their houses are full of treachery;
therefore they have become great and rich,
28they have grown fat and sleek.
They know no limits in deeds of wickedness;
they do not judge with justice the cause of the orphan,
to make it prosper, and they do not defend the rights of the needy. 29Shall I not punish them for these things? says the Lord, and shall I not bring retribution on a nation such as this?

The message of Deuteronomy and the message of Jeremiah and the message of Jesus is this: the fate of a society rests on how it cares for the most vulnerable. And while you may not believe in divine retribution and you may not believe in God’s role in the exodus or the exile, I think it is reasonable to believe that God has unique regard for the broken, the outcast, the stranger, the people least likely to be embraced by those with power.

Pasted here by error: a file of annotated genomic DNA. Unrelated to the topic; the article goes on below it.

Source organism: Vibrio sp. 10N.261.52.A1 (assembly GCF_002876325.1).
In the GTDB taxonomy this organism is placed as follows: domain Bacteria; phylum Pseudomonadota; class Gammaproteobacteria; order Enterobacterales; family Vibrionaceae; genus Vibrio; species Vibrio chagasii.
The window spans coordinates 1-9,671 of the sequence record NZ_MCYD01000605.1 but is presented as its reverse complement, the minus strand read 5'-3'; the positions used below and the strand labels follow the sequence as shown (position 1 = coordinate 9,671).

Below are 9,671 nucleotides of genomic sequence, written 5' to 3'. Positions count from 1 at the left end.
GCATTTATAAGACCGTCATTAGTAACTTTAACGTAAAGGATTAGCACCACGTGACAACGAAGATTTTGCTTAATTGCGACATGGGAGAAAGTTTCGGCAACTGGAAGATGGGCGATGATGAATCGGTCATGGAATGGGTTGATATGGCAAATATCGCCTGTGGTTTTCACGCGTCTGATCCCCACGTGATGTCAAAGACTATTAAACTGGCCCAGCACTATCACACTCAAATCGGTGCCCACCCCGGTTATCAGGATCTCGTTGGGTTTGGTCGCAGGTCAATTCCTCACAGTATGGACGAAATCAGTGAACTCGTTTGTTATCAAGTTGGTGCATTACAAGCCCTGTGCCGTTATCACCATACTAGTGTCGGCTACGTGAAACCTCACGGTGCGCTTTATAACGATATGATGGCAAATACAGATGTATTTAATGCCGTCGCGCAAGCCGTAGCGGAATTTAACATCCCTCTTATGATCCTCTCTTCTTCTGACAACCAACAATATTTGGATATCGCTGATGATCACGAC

History teaches us that societies that kept slaves and denied power to the majority of their citizens eventually failed. Sadly, for every East Germany and South Africa there are numerous states that skirt the margins of injustice, that avoid the most egregious forms of oppression in favour of more subtle forms: ignoring the poor, blaming the immigrant and promoting so-called traditional families. We need to continually test whether we have become one of those societies.

In the coming weeks Jeremiah will continue to speak. He will overcome his fear, and describe timeless themes. He will speak of judgement and hope, retribution and redemption. Through it all we will see ourselves, we will see God, and we will see a vision to lead us forward. Amen.